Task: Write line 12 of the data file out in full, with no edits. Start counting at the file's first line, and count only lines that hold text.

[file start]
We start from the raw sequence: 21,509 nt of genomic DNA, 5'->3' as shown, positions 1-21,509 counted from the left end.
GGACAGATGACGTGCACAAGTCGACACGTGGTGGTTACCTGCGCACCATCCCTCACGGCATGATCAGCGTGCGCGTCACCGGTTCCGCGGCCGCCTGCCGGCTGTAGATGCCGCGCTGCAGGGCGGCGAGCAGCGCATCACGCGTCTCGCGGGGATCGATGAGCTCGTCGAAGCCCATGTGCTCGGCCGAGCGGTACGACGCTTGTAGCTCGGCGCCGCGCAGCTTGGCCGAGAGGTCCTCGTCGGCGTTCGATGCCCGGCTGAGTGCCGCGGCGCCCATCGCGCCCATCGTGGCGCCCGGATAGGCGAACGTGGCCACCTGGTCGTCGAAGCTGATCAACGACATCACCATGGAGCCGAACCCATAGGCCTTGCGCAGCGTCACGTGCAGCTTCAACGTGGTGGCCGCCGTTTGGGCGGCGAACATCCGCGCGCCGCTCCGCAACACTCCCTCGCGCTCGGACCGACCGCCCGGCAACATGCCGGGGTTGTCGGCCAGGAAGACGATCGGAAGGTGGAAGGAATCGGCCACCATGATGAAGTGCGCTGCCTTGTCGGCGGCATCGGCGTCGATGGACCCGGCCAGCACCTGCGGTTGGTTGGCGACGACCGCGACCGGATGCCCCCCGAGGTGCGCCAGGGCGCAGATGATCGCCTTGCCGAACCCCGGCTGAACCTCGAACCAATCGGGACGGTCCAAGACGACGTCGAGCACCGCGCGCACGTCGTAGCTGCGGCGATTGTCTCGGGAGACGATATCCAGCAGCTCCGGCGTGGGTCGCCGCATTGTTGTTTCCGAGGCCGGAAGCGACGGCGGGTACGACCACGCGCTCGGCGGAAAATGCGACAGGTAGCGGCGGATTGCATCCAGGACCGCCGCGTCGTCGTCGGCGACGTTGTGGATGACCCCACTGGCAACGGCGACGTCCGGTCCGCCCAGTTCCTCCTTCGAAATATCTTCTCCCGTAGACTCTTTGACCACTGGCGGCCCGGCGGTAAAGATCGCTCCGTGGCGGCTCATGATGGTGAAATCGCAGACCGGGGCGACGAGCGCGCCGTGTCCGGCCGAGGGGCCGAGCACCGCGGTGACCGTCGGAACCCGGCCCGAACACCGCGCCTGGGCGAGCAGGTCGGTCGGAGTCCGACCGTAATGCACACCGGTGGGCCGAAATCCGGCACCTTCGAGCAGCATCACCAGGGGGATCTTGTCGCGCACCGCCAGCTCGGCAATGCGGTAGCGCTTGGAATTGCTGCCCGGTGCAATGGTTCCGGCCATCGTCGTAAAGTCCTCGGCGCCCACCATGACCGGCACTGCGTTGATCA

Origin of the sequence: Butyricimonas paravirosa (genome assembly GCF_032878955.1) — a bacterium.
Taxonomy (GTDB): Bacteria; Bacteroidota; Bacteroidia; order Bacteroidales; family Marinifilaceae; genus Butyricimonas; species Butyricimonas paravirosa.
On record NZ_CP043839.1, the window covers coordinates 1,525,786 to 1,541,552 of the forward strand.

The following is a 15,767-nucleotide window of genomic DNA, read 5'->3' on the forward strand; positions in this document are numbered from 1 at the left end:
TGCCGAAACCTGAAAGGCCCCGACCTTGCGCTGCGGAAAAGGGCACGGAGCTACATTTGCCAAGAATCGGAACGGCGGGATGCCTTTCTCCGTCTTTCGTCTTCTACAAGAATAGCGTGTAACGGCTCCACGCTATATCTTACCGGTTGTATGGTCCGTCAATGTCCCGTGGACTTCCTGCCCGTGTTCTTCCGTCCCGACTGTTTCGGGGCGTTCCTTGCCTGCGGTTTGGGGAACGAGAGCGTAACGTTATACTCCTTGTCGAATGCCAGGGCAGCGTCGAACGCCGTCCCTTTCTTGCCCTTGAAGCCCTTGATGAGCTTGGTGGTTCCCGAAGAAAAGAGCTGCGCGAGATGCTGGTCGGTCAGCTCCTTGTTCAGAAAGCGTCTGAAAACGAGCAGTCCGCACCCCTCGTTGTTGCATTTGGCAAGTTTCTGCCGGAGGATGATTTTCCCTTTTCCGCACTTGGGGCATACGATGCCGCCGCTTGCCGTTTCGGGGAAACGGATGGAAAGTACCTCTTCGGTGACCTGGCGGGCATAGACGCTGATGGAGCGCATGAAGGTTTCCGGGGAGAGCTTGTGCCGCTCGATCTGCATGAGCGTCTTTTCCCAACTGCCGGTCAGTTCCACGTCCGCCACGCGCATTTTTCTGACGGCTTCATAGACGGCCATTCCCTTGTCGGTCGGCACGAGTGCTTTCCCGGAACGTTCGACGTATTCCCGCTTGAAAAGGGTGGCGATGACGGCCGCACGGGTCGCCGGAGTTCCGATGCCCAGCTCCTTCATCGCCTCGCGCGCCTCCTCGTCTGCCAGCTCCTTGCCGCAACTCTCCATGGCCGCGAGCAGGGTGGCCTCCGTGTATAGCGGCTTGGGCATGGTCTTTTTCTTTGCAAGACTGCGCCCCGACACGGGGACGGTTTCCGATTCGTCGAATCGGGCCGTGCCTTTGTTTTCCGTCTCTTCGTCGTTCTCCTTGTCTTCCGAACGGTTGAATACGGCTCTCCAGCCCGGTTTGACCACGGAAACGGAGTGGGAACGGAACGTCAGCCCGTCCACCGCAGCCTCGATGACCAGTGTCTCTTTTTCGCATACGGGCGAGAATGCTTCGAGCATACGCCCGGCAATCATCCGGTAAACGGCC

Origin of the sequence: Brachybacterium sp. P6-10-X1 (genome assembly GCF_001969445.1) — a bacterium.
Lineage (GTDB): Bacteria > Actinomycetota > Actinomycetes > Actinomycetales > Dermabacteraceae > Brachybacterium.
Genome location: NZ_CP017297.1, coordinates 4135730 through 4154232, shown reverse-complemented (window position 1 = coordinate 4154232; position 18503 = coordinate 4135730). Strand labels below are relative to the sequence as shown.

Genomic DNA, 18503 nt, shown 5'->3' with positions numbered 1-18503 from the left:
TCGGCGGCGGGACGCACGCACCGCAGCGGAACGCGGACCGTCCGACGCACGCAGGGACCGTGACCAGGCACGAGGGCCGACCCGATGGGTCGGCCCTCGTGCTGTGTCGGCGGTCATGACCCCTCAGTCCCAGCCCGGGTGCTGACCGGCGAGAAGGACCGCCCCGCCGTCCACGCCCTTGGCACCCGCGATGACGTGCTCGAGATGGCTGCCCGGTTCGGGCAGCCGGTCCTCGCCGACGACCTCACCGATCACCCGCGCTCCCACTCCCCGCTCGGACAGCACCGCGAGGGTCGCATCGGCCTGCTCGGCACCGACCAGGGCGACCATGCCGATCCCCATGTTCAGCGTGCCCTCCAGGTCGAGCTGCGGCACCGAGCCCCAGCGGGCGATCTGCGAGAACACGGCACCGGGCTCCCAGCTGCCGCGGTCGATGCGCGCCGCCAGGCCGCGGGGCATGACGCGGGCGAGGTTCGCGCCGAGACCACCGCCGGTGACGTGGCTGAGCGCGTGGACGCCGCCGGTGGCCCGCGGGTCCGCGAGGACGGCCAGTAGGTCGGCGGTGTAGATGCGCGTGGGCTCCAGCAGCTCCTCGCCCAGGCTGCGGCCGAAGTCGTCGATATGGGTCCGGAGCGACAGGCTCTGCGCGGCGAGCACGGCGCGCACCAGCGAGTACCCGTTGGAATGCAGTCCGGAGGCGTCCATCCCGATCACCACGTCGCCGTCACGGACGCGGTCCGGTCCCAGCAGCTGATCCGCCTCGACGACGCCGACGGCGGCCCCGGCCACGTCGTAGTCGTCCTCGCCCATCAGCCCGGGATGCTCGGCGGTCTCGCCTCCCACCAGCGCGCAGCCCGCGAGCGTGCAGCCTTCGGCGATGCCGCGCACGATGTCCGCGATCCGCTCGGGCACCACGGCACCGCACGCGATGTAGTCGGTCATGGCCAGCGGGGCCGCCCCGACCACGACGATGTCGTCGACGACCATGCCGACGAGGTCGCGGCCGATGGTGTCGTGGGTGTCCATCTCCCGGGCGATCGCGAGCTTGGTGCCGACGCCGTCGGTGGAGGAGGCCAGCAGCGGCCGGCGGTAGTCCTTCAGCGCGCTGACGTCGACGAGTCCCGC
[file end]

TCGGCGGCGGGACGCACGCACCGCAGCGGAACGCGGACCGTCCGACGCACGCAGGGACCGTGACCAGGCACGAGGGCCGACCCGATGGGTCGGCCCTCGTGCTGTGTCGGCGGTCATGACCCCTCAGTCCCAGCCCGGGTGCTGACCGGCGAGAAGGACCGCCCCGCCGTCCACGCCCTTGGCACCCGCGATGACGTGCTCGAGATGGCTGCCCGGTTCGGGCAGCCGGTCCTCGCCGACGACCTCACCGATCACCCGCGCTCCCACTCCCCGCTCGGACAGCACCGCGAGGGTCGCATCGGCCTGCTCGGCACCGACCAGGGCGACCATGCCGATCCCCATGTTCAGCGTGCCCTCCAGGTCGAGCTGCGGCACCGAGCCCCAGCGGGCGATCTGCGAGAACACGGCACCGGGCTCCCAGCTGCCGCGGTCGATGCGCGCCGCCAGGCCGCGGGGCATGACGCGGGCGAGGTTCGCGCCGAGACCACCGCCGGTGACGTGGCTGAGCGCGTGGACGCCGCCGGTGGCCCGCGGGTCCGCGAGGACGGCCAGTAGGTCGGCGGTGTAGATGCGCGTGGGCTCCAGCAGCTCCTCGCCCAGGCTGCGGCCGAAGTCGTCGATATGGGTCCGGAGCGACAGGCTCTGCGCGGCGAGCACGGCGCGCACCAGCGAGTACCCGTTGGAATGCAGTCCGGAGGCGTCCATCCCGATCACCACGTCGCCGTCACGGACGCGGTCCGGTCCCAGCAGCTGATCCGCCTCGACGACGCCGACGGCGGCCCCGGCCACGTCGTAGTCGTCCTCGCCCATCAGCCCGGGATGCTCGGCGGTCTCGCCTCCCACCAGCGCGCAGCCCGCGAGCGTGCAGCCTTCGGCGATGCCGCGCACGATGTCCGCGATCCGCTCGGGCACCACGGCACCGCACGCGATGTAGTCGGTCATGGCCAGCGGGGCCGCCCCGACCACGACGATGTCGTCGACGACCATGCCGACGAGGTCGCGGCCGATGGTGTCGTGGGTGTCCATCTCCCGGGCGATCGCGAGCTTGGTGCCGACGCCGTCGGTGGAGGAGGCCAGCAGCGGCCGGCGGTAGTCCTTCAGCGCGCTGACGTCGACGAGTCCCGC